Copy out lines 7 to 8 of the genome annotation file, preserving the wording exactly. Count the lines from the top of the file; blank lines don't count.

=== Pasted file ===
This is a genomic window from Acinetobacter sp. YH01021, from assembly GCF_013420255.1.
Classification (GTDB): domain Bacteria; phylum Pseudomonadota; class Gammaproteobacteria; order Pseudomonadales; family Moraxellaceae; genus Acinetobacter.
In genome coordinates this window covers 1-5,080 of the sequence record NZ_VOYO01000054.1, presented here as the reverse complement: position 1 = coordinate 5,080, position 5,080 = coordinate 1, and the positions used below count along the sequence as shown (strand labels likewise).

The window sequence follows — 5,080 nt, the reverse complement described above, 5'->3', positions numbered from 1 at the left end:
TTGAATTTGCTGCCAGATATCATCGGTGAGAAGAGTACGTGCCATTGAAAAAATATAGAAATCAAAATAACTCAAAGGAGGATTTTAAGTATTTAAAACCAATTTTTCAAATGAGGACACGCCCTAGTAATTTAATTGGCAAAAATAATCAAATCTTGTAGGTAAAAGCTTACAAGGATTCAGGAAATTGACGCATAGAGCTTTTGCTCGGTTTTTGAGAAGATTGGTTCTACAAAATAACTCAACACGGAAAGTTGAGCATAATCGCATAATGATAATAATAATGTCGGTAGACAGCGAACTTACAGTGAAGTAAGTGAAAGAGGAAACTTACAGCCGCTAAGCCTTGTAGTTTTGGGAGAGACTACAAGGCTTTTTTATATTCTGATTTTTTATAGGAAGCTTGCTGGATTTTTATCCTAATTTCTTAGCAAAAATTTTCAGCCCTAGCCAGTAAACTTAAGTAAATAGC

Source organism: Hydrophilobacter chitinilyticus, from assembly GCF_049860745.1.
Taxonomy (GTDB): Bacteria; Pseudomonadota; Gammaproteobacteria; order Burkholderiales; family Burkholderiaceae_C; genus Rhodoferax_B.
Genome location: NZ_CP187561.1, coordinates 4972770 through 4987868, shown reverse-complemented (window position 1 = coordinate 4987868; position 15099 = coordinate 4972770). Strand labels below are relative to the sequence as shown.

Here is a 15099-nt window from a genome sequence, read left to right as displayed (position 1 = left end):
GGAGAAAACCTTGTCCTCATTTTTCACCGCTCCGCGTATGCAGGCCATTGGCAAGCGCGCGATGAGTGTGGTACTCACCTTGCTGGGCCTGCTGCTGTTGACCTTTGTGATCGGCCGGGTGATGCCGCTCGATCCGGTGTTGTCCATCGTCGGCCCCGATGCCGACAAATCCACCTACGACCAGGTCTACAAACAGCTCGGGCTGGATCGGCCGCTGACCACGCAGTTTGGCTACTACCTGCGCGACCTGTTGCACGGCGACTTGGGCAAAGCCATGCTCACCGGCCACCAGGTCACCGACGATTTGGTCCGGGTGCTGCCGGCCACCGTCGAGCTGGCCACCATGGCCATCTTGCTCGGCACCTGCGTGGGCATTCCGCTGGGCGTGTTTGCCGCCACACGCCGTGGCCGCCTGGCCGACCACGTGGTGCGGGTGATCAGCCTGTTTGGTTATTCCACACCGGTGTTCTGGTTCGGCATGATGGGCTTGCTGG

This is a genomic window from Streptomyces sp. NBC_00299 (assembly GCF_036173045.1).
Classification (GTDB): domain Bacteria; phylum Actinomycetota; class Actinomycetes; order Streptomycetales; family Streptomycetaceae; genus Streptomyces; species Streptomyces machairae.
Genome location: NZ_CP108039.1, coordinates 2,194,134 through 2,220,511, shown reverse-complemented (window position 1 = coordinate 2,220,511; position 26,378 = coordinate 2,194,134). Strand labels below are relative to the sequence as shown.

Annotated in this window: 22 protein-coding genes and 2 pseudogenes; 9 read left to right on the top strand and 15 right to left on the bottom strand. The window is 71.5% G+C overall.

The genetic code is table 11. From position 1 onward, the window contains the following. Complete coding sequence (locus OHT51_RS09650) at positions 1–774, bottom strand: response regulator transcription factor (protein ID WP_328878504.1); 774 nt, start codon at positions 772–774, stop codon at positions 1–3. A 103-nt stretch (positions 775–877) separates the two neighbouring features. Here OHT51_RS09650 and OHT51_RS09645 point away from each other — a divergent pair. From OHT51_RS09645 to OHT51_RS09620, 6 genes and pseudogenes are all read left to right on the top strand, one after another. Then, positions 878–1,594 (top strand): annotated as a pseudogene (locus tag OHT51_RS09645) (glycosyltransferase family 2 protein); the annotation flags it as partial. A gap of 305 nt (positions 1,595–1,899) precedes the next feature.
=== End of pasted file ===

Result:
Taxonomy (GTDB): Bacteria; Pseudomonadota; Gammaproteobacteria; order Burkholderiales; family Burkholderiaceae_C; genus Rhodoferax_B.
Genome location: NZ_CP187561.1, coordinates 4972770 through 4987868, shown reverse-complemented (window position 1 = coordinate 4987868; position 15099 = coordinate 4972770). Strand labels below are relative to the sequence as shown.